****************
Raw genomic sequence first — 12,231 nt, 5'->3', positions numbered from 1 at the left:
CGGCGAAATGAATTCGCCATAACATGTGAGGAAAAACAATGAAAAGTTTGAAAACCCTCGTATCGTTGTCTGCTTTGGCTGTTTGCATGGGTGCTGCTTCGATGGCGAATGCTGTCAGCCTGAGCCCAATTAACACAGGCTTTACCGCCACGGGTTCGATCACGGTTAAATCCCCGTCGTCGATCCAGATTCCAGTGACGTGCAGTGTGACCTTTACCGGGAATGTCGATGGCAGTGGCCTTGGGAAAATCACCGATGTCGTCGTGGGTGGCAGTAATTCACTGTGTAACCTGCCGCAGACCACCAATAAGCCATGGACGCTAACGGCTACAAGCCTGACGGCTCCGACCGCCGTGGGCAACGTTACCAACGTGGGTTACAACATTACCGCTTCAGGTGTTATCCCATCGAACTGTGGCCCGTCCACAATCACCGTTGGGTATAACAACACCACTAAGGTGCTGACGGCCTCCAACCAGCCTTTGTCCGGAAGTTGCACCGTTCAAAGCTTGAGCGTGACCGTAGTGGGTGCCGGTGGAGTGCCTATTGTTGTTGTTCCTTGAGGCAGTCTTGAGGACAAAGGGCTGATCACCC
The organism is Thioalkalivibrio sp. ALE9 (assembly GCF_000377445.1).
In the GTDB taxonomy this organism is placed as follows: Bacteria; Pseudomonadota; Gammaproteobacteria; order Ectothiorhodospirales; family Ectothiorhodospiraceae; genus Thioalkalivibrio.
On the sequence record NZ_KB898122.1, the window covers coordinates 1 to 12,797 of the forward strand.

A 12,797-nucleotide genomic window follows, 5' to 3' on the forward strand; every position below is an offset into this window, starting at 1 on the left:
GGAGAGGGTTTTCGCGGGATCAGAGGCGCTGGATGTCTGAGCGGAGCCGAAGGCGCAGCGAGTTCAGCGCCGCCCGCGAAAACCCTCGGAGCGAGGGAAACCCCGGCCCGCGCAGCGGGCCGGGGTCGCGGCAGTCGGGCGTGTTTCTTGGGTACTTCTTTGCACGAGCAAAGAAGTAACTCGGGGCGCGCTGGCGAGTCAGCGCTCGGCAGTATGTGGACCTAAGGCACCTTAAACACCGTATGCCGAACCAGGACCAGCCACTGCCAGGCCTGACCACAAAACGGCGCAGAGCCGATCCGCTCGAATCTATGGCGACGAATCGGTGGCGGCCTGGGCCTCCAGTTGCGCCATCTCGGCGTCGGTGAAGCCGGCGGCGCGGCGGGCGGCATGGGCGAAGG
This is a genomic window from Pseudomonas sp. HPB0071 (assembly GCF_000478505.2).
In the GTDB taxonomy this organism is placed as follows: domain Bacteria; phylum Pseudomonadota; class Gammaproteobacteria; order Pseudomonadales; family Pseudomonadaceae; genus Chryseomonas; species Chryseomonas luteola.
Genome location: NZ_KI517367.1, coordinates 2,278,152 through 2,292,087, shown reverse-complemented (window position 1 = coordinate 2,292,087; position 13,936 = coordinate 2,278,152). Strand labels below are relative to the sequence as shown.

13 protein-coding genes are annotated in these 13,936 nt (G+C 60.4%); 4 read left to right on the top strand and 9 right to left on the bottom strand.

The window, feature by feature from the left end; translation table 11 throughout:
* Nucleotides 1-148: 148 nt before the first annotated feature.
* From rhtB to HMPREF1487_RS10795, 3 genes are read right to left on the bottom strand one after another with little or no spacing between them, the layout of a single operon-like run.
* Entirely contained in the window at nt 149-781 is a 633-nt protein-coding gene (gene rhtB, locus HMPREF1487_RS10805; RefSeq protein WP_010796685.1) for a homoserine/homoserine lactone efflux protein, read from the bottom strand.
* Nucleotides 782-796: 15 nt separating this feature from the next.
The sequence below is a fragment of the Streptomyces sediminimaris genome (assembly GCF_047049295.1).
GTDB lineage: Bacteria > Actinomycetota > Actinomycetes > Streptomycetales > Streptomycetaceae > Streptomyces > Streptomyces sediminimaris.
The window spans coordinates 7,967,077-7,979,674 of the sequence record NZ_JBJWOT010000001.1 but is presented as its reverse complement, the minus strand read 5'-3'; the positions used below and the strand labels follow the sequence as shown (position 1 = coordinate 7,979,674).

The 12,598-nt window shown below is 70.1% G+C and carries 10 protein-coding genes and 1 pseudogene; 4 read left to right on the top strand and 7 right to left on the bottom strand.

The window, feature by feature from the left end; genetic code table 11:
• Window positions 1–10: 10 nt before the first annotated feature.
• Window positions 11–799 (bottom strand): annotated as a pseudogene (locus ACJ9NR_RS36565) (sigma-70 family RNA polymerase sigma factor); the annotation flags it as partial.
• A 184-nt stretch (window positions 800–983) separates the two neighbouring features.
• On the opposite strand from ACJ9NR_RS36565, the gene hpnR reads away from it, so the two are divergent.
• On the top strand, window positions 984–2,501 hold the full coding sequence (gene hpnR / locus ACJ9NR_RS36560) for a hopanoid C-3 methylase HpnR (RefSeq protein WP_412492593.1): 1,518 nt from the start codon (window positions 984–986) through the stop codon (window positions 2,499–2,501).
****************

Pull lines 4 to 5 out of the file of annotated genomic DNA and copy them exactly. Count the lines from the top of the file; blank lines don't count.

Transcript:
In the GTDB taxonomy this organism is placed as follows: Bacteria; Pseudomonadota; Gammaproteobacteria; order Ectothiorhodospirales; family Ectothiorhodospiraceae; genus Thioalkalivibrio.
On the sequence record NZ_KB898122.1, the window covers coordinates 1 to 12,797 of the forward strand.